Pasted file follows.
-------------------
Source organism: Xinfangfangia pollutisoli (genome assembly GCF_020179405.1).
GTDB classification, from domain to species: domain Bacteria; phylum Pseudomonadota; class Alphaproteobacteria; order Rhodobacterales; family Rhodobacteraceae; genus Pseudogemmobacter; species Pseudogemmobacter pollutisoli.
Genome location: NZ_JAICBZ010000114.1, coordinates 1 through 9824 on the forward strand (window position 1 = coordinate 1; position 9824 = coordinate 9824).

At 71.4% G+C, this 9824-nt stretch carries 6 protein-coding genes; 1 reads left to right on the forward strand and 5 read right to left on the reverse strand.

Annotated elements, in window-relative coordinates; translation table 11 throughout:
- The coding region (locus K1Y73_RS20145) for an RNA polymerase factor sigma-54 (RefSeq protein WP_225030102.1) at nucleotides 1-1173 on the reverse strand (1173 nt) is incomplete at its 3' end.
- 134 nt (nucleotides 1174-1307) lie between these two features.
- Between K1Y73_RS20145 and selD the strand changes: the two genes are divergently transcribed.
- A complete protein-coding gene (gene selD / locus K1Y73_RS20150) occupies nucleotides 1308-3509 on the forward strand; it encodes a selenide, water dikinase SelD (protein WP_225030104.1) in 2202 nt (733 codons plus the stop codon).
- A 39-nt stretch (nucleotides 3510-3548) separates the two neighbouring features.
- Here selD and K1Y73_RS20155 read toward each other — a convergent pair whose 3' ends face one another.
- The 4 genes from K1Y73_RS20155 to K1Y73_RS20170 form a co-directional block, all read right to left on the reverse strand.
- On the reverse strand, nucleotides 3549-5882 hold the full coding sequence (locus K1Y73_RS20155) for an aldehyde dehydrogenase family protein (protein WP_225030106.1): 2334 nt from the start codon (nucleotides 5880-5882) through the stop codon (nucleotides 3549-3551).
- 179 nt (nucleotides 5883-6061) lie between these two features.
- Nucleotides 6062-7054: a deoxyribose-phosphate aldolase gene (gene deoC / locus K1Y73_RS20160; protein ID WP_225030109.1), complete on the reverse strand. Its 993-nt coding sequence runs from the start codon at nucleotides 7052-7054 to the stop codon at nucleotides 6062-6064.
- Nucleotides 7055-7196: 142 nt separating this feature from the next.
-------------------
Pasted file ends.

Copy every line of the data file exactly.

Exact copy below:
Source organism: Xinfangfangia pollutisoli (genome assembly GCF_020179405.1).
GTDB classification, from domain to species: domain Bacteria; phylum Pseudomonadota; class Alphaproteobacteria; order Rhodobacterales; family Rhodobacteraceae; genus Pseudogemmobacter; species Pseudogemmobacter pollutisoli.
Genome location: NZ_JAICBZ010000114.1, coordinates 1 through 9824 on the forward strand (window position 1 = coordinate 1; position 9824 = coordinate 9824).

At 71.4% G+C, this 9824-nt stretch carries 6 protein-coding genes; 1 reads left to right on the forward strand and 5 read right to left on the reverse strand.

Annotated elements, in window-relative coordinates; translation table 11 throughout:
- The coding region (locus K1Y73_RS20145) for an RNA polymerase factor sigma-54 (RefSeq protein WP_225030102.1) at nucleotides 1-1173 on the reverse strand (1173 nt) is incomplete at its 3' end.
- 134 nt (nucleotides 1174-1307) lie between these two features.
- Between K1Y73_RS20145 and selD the strand changes: the two genes are divergently transcribed.
- A complete protein-coding gene (gene selD / locus K1Y73_RS20150) occupies nucleotides 1308-3509 on the forward strand; it encodes a selenide, water dikinase SelD (protein WP_225030104.1) in 2202 nt (733 codons plus the stop codon).
- A 39-nt stretch (nucleotides 3510-3548) separates the two neighbouring features.
- Here selD and K1Y73_RS20155 read toward each other — a convergent pair whose 3' ends face one another.
- The 4 genes from K1Y73_RS20155 to K1Y73_RS20170 form a co-directional block, all read right to left on the reverse strand.
- On the reverse strand, nucleotides 3549-5882 hold the full coding sequence (locus K1Y73_RS20155) for an aldehyde dehydrogenase family protein (protein WP_225030106.1): 2334 nt from the start codon (nucleotides 5880-5882) through the stop codon (nucleotides 3549-3551).
- 179 nt (nucleotides 5883-6061) lie between these two features.
- Nucleotides 6062-7054: a deoxyribose-phosphate aldolase gene (gene deoC / locus K1Y73_RS20160; protein ID WP_225030109.1), complete on the reverse strand. Its 993-nt coding sequence runs from the start codon at nucleotides 7052-7054 to the stop codon at nucleotides 6062-6064.
- Nucleotides 7055-7196: 142 nt separating this feature from the next.